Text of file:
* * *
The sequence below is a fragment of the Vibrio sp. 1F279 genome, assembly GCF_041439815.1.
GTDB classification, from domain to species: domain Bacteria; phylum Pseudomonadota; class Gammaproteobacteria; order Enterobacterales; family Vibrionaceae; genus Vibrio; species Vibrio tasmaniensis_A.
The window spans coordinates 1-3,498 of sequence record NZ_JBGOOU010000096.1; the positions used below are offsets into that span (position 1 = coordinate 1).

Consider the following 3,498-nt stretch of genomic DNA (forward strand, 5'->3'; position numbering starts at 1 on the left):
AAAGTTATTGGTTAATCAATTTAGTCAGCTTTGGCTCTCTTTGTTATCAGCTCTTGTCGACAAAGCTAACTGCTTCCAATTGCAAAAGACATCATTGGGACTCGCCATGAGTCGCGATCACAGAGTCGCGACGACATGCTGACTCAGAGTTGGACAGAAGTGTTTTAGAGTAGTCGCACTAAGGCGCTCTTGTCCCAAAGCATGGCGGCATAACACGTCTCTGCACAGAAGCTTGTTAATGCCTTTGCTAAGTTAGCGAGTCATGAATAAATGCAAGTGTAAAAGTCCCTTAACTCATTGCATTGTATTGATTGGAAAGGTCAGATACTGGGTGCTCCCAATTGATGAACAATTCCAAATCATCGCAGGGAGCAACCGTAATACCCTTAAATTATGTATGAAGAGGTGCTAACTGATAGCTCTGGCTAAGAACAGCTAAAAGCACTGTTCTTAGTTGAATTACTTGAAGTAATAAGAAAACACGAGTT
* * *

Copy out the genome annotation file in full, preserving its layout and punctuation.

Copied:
The sequence below is a fragment of the Vibrio sp. 1F279 genome, assembly GCF_041439815.1.
GTDB classification, from domain to species: domain Bacteria; phylum Pseudomonadota; class Gammaproteobacteria; order Enterobacterales; family Vibrionaceae; genus Vibrio; species Vibrio tasmaniensis_A.
The window spans coordinates 1-3,498 of sequence record NZ_JBGOOU010000096.1; the positions used below are offsets into that span (position 1 = coordinate 1).

Consider the following 3,498-nt stretch of genomic DNA (forward strand, 5'->3'; position numbering starts at 1 on the left):
AAAGTTATTGGTTAATCAATTTAGTCAGCTTTGGCTCTCTTTGTTATCAGCTCTTGTCGACAAAGCTAACTGCTTCCAATTGCAAAAGACATCATTGGGACTCGCCATGAGTCGCGATCACAGAGTCGCGACGACATGCTGACTCAGAGTTGGACAGAAGTGTTTTAGAGTAGTCGCACTAAGGCGCTCTTGTCCCAAAGCATGGCGGCATAACACGTCTCTGCACAGAAGCTTGTTAATGCCTTTGCTAAGTTAGCGAGTCATGAATAAATGCAAGTGTAAAAGTCCCTTAACTCATTGCATTGTATTGATTGGAAAGGTCAGATACTGGGTGCTCCCAATTGATGAACAATTCCAAATCATCGCAGGGAGCAACCGTAATACCCTTAAATTATGTATGAAGAGGTGCTAACTGATAGCTCTGGCTAAGAACAGCTAAAAGCACTGTTCTTAGTTGAATTACTTGAAGTAATAAGAAAACACGAGTT